Contrast dyes are often used with MRI and CT scans to better highlight different tissue. They contain materials like barium, iodine and gadolinium, and can be given orally or intravenously (through the vein). Most often, the dye is injected into the blood, travels through the arteries and veins, and often highlights the differences between normal tissue and diseased tissue.

Contrasts are different for each type of scan, Dr. Beland says. For instance, if you have an MRI, you’ll typically get 10 to 20 milliliters of contrast injected, while in a CT scan, you’ll get 50 to 100 milliliters.

Potential side effects of a CT contrast include an allergic reaction and slight risk of kidney damage. With MRI contrast, on the other hand, “You’re less likely to be allergic, it’s lower volume and it’s safer for kidneys,” Dr. Beland says.

How to prepare for a CT scan

Although all imaging tests are painless, there may be some preparation involved with each.

Because the contrast is cleared by the kidneys, you’ll have to undergo bloodwork before getting a scan with contrast to make sure your kidneys are working as they should.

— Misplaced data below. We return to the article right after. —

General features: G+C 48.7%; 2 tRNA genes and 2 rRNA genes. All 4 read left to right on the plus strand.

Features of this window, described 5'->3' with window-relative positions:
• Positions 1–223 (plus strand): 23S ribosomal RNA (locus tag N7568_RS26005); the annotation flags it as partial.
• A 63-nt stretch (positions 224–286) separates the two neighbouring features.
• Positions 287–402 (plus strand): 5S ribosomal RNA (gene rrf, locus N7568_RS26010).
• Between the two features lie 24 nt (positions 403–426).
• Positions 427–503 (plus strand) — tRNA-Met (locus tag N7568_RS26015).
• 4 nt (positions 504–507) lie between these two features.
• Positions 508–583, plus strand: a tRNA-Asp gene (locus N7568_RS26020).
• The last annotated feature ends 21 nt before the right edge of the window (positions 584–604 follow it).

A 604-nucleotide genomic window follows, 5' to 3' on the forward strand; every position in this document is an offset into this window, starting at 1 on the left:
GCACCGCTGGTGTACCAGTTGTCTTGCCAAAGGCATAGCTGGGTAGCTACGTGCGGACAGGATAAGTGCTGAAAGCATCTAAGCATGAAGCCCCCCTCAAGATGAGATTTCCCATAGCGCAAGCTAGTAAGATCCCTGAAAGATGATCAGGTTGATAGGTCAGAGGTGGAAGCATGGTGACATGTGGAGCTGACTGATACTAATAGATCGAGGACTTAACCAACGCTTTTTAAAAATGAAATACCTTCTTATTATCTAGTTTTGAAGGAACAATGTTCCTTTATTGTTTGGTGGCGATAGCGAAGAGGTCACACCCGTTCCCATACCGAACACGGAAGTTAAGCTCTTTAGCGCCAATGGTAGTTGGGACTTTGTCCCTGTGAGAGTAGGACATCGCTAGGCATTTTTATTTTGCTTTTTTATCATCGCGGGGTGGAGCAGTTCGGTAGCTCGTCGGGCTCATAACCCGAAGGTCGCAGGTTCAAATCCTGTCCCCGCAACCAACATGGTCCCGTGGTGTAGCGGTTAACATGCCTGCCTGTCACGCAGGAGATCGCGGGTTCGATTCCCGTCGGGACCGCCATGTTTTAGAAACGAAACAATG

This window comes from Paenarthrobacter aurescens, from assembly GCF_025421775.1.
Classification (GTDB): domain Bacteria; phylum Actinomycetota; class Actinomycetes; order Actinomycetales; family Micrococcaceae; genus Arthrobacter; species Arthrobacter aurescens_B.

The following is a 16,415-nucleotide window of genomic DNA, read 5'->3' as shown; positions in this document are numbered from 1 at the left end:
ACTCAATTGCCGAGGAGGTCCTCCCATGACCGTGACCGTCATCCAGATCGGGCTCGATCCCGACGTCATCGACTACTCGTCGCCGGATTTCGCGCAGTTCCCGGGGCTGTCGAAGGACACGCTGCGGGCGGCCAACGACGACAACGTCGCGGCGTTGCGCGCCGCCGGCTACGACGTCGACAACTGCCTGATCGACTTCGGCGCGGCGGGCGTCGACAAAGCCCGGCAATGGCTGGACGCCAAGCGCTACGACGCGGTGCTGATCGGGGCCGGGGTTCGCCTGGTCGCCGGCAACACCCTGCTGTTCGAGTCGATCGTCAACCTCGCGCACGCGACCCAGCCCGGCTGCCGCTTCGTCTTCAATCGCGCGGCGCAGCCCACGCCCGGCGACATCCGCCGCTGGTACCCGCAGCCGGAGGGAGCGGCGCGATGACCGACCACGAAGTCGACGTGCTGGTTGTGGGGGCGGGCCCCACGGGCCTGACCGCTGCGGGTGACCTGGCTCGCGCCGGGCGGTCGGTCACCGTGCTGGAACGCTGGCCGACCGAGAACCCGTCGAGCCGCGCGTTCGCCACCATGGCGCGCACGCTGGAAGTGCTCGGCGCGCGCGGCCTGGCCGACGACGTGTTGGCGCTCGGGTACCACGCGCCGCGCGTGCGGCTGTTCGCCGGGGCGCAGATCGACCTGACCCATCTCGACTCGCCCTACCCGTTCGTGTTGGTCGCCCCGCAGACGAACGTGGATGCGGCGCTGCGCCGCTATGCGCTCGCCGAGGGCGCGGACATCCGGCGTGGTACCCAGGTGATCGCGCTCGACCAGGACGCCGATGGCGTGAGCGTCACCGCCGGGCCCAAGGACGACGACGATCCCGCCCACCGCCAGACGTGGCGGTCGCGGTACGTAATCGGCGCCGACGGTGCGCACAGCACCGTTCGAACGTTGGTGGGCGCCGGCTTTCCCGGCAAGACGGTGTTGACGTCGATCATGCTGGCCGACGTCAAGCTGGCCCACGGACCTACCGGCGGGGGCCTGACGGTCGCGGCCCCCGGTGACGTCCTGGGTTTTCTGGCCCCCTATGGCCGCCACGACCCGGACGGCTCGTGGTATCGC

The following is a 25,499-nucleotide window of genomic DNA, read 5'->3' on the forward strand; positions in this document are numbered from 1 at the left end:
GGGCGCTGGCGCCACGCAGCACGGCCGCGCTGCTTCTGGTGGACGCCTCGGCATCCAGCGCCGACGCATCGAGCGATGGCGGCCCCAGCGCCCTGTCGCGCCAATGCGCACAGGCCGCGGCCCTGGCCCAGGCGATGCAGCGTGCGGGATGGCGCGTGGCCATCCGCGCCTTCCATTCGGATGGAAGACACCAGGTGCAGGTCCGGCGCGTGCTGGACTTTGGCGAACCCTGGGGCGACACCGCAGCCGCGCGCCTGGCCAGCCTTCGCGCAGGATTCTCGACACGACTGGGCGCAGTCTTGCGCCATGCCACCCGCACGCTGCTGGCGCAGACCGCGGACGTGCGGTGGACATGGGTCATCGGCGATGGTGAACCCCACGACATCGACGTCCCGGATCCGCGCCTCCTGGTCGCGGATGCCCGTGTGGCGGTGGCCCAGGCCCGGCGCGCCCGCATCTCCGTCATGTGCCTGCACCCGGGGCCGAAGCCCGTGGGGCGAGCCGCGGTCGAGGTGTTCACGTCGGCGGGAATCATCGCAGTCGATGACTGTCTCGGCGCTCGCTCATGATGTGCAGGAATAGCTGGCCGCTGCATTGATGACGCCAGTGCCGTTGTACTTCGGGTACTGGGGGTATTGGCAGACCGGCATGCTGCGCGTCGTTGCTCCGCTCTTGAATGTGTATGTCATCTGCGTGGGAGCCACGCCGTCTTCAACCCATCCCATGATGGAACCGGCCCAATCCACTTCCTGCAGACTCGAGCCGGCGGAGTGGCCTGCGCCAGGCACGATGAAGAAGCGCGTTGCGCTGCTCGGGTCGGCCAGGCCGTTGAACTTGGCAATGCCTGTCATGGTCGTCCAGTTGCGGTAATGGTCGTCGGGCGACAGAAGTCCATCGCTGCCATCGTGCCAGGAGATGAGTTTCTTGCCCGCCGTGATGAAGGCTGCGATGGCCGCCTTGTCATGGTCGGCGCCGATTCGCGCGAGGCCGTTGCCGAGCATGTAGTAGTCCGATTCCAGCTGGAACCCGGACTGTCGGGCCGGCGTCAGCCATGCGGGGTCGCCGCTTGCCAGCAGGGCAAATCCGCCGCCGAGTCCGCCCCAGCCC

Also, before both a CT and MRI scan, patients are asked not to eat. That’s because the contrast can sometimes make people nauseous.

If you receive oral contrast, you’ll likely need to start drinking the solution an hour or two before your scan. If contrast is given intravenously, a catheter will be inserted into your vein, or an existing access line, which many cancer patients already have.

How to prepare for an MRI

With MRI, it’s important to prepare for a lengthier test during which you have to remain completely still. That can be hard for patients who are sick, have back pain or claustrophobia.

Sometimes, medicine may be necessary to ease discomfort or split the exam into separate sections. Alternatively, MRI might not be the best test for someone who can’t hold still. “If you end up with blurry pictures,” Dr. Beland says, “the advantages of an MRI are moot.”

Doctors can use information from a CT scan to help better tailor the MRI, though. For example, if they see on a CT scan that the disease is in the middle of the spine, they may order an MRI of the thoracic spine instead of the whole spine to shorten the length of the test.